The Peugeot 407 is a serious contender in terms of style, with its long front overhang and grille’s gaping design hoping to turn heads away from the usual look of family cars. This is an ambitious endeavor when the 407 is pitted against the Ford Mondeo and the Citroen C5’s better looking structures. There’s also the impractical removal of a hatchback. Nonetheless the Peugeot 407 has several merits: it has passed the five-star crash safety test and offers a comfortable ride. Read on to know how well the Peugeot 407 fares by itself and against other equally equipped competitors.
The Peugeot 407’s entry-level engine is the 1.8-litre petrol at 125bhp. Although it does the job on regular roadways, it has a tendency to become noisy along motorways. You can expect a better performance from the larger 2.2-litre at 163bhp and 2.0-litre at 143 bhp units. The 3.0-litre V6 petrol is at the top of this range and comes with an automatic gearbox. You can also expect a smoother performance and a quiet experience given its top stature.
The petrol engines may be able to do a decent job, but the diesels prove to be the better choice among the units. There’s the 1.6-litre HDi at 110bhp, but the 2.0 HDi stands out with its in-gear performance, fuel economy at 50mpg, and its adequate refinement levels. The most recently released engine is the 2.2 HDi at 170bhp that employs a twin-turbo system. As a result, the 2.2 litre unit is able to provide a mid-range performance and smooth pacing.
Light steering makes the Peugeot 407 an enjoyable ride all the way. Drivers will appreciate how easy three-point turns become and how the vehicle is able to soak up even the deepest lumps along the road. Owners of the diesel and petrol V6 models will enjoy a steering system that’s more responsive than the entry-level variation; this experience is enhanced by an electronically controlled damper system.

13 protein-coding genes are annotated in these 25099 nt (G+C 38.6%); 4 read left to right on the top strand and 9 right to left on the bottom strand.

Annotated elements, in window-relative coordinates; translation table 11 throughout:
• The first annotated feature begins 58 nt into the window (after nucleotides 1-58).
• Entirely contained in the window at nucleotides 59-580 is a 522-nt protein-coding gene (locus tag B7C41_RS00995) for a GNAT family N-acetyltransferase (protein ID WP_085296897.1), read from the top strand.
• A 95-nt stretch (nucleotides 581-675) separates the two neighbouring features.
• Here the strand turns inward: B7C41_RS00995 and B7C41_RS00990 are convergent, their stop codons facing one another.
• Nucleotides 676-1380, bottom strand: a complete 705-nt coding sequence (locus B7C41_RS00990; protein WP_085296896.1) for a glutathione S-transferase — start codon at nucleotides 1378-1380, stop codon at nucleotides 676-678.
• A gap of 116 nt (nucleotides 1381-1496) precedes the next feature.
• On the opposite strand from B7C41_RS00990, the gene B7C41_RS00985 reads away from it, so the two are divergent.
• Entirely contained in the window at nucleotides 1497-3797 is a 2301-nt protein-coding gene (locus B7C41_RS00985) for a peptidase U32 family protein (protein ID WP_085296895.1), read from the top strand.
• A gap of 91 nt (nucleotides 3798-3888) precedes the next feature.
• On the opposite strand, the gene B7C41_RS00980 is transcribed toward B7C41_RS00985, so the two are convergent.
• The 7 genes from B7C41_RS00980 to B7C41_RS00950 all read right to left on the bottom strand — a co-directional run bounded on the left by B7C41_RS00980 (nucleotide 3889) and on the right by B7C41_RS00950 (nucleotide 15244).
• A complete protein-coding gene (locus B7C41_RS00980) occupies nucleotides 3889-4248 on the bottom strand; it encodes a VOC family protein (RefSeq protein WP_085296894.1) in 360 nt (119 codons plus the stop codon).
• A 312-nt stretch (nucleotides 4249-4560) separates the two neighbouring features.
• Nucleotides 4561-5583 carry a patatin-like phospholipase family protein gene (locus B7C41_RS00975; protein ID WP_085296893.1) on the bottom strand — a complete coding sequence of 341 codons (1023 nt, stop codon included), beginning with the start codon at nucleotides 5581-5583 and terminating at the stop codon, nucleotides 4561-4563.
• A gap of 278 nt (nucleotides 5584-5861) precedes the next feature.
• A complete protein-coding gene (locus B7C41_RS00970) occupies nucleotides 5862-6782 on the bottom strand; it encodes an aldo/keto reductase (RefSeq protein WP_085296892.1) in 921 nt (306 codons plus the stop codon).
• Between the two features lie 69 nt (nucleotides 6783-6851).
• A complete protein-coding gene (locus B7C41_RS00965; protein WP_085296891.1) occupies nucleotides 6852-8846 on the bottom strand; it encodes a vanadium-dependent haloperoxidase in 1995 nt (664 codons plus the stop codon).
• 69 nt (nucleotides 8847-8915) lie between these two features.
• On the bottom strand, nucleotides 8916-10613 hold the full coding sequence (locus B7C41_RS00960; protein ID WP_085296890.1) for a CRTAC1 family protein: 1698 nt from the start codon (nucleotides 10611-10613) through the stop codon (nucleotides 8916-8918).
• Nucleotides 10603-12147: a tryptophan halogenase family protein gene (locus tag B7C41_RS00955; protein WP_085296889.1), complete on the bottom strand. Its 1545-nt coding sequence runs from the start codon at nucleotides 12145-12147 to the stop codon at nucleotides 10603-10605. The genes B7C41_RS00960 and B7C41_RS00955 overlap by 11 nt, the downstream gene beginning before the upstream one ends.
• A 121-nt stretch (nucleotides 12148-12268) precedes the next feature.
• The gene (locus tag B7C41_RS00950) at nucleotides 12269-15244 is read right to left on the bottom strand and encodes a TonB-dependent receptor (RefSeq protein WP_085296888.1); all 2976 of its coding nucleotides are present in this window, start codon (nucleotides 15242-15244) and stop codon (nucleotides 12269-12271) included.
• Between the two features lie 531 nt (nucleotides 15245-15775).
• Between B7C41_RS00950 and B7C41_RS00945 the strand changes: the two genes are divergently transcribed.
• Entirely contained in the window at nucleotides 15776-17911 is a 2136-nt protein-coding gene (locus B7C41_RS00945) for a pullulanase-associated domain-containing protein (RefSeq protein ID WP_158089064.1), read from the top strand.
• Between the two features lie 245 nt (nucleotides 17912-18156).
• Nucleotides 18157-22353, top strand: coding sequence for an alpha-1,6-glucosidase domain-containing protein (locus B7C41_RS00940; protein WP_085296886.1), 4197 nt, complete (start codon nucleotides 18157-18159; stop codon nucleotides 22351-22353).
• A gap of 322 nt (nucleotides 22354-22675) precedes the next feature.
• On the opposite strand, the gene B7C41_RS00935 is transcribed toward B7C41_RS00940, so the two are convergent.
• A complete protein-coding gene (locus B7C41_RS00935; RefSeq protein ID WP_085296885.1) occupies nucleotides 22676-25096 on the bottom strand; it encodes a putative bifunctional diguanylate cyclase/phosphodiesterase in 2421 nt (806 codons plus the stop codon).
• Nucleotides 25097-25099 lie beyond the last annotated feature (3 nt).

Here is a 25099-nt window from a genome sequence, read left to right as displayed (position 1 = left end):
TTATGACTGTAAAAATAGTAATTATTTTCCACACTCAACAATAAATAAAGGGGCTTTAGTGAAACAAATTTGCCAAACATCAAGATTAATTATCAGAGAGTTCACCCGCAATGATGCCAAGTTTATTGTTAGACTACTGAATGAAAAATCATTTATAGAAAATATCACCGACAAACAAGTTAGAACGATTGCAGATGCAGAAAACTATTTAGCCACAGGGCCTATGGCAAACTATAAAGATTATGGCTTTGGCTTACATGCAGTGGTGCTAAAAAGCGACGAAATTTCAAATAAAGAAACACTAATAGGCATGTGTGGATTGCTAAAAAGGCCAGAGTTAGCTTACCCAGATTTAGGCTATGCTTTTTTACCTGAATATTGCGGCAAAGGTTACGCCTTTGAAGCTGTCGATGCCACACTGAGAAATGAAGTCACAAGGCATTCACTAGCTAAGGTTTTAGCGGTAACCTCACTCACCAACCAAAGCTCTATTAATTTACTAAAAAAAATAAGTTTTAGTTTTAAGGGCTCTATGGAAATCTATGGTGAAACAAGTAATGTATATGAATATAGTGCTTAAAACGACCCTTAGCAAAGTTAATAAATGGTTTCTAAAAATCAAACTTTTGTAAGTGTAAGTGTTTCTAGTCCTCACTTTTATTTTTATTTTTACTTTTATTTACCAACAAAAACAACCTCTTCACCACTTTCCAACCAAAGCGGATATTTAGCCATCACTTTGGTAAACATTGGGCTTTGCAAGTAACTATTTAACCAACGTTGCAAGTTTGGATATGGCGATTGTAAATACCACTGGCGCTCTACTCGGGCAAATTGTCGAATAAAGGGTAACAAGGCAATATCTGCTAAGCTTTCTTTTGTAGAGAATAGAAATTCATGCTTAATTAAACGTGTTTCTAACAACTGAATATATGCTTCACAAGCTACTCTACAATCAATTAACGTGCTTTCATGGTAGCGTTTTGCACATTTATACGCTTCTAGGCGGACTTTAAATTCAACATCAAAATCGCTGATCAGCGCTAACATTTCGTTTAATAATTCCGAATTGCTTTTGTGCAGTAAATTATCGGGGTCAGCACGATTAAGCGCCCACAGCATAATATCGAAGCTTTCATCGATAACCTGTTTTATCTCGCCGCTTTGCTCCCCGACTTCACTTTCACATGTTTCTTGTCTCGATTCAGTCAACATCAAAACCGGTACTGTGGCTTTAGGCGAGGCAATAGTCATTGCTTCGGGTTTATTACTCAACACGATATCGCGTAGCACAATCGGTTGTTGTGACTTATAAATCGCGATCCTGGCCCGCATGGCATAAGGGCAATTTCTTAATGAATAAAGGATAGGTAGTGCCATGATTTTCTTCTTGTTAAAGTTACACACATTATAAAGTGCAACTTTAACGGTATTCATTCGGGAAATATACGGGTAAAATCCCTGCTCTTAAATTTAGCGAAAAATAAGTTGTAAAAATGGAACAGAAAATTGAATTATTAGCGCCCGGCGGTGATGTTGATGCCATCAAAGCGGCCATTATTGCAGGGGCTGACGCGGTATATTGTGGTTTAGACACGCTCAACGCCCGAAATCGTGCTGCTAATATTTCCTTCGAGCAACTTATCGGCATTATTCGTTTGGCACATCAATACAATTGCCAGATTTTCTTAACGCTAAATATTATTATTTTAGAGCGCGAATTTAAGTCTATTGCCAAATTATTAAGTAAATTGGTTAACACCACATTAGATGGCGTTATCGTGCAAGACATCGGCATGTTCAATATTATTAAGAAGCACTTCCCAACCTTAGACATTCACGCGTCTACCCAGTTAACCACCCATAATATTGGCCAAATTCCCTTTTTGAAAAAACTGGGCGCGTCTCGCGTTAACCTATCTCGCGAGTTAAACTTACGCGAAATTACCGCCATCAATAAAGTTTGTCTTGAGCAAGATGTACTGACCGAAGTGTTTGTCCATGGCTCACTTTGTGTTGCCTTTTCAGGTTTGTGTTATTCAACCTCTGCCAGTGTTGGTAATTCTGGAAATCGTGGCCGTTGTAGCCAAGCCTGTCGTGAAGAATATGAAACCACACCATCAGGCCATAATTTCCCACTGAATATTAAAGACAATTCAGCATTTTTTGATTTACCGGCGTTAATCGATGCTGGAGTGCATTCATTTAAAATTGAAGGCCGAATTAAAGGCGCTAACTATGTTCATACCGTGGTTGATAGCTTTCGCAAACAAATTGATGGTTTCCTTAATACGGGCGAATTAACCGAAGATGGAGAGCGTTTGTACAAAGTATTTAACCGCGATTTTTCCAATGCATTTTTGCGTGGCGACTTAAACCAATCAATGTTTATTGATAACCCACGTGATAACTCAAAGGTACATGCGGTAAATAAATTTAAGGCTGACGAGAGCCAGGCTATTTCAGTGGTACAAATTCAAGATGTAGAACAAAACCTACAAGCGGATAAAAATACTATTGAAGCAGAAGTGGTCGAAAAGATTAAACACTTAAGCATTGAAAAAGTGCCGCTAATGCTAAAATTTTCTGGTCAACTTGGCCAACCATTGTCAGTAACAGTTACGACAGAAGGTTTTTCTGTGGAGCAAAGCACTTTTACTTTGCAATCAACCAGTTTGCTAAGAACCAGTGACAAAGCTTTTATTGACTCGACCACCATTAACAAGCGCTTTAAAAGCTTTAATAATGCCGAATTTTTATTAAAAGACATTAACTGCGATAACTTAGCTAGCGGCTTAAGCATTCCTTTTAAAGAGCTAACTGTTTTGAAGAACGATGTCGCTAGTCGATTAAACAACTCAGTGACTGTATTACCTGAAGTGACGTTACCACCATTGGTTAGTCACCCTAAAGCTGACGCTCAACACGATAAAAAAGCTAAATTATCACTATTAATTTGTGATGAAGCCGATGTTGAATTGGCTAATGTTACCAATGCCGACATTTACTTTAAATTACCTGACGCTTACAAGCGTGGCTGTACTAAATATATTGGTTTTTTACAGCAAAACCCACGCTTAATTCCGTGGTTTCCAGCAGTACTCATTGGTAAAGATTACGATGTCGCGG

The Peugeot 407 is quite spacious and provides enough leg and headroom. Three children or two adults can readily fir at the back; a middle passenger won’t have any problems settling in thanks to the flat transmission tunnel. Comfort is further enhanced by the engine’s ability to keep quiet and the car keeping wind noise at a minimum.
The Peugeot 407 comes in four trim levels: the S, SE, SV, and Executive. The entry-level S already comes with a trip computer, electric front windows, climate control, anda CD stereo. Added luxury comes in the SV model and its parking sensors, electric seats, while the executive includes heated seats, cruise control, and rear side airbags.
The 407 may boast of enough space, but its luggage capacity is rather limited at 407 litres. As previously mentioned, the absence of a hatchback hampers the function of the boot. Stowage is also limited in the cabin area.
One needs to be picky when choosing the right engine for the Peugeot 407. The entry-level 1.8-litre petrol tends to become noisy when running at motorway speeds. The larger 2.0- and 2.2-litre units aren’t very economical either compared to the demands of today’s roads and environment. The larger diesel and petrol engines include a six-speed box but their transmission executes flimsy actions and the clutch rather springy. The alternative six-speed automatic gearbox option isn’t urgent enough for other road demands.
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